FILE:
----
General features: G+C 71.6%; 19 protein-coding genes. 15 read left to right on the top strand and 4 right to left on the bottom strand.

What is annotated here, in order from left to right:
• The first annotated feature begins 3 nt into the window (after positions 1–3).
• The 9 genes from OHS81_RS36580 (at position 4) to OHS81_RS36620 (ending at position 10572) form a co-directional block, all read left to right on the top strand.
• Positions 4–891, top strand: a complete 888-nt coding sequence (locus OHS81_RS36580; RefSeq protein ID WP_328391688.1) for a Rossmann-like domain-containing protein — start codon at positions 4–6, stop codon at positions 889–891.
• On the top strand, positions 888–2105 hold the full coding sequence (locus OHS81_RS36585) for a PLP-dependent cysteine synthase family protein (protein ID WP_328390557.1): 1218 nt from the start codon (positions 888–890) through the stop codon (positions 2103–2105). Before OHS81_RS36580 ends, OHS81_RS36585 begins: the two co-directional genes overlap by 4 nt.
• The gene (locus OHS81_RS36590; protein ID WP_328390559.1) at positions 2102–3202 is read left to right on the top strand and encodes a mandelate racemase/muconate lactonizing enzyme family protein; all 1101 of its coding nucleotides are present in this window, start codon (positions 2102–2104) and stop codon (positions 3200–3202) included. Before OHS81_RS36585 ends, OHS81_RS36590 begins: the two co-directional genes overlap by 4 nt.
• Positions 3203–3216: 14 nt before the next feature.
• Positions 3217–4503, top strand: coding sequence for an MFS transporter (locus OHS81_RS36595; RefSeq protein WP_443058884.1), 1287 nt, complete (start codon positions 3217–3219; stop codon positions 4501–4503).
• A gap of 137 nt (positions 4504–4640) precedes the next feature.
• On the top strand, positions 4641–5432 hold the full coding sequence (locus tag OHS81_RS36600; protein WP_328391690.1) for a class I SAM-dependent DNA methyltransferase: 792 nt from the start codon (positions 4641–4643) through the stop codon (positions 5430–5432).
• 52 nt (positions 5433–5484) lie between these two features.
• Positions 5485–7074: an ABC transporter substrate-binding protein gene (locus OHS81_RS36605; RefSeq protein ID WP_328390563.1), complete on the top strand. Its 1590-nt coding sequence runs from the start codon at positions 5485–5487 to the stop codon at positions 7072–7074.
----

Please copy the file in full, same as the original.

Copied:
General features: G+C 71.6%; 19 protein-coding genes. 15 read left to right on the top strand and 4 right to left on the bottom strand.

What is annotated here, in order from left to right:
• The first annotated feature begins 3 nt into the window (after positions 1–3).
• The 9 genes from OHS81_RS36580 (at position 4) to OHS81_RS36620 (ending at position 10572) form a co-directional block, all read left to right on the top strand.
• Positions 4–891, top strand: a complete 888-nt coding sequence (locus OHS81_RS36580; RefSeq protein ID WP_328391688.1) for a Rossmann-like domain-containing protein — start codon at positions 4–6, stop codon at positions 889–891.
• On the top strand, positions 888–2105 hold the full coding sequence (locus OHS81_RS36585) for a PLP-dependent cysteine synthase family protein (protein ID WP_328390557.1): 1218 nt from the start codon (positions 888–890) through the stop codon (positions 2103–2105). Before OHS81_RS36580 ends, OHS81_RS36585 begins: the two co-directional genes overlap by 4 nt.
• The gene (locus OHS81_RS36590; protein ID WP_328390559.1) at positions 2102–3202 is read left to right on the top strand and encodes a mandelate racemase/muconate lactonizing enzyme family protein; all 1101 of its coding nucleotides are present in this window, start codon (positions 2102–2104) and stop codon (positions 3200–3202) included. Before OHS81_RS36585 ends, OHS81_RS36590 begins: the two co-directional genes overlap by 4 nt.
• Positions 3203–3216: 14 nt before the next feature.
• Positions 3217–4503, top strand: coding sequence for an MFS transporter (locus OHS81_RS36595; RefSeq protein WP_443058884.1), 1287 nt, complete (start codon positions 3217–3219; stop codon positions 4501–4503).
• A gap of 137 nt (positions 4504–4640) precedes the next feature.
• On the top strand, positions 4641–5432 hold the full coding sequence (locus tag OHS81_RS36600; protein WP_328391690.1) for a class I SAM-dependent DNA methyltransferase: 792 nt from the start codon (positions 4641–4643) through the stop codon (positions 5430–5432).
• 52 nt (positions 5433–5484) lie between these two features.
• Positions 5485–7074: an ABC transporter substrate-binding protein gene (locus OHS81_RS36605; RefSeq protein ID WP_328390563.1), complete on the top strand. Its 1590-nt coding sequence runs from the start codon at positions 5485–5487 to the stop codon at positions 7072–7074.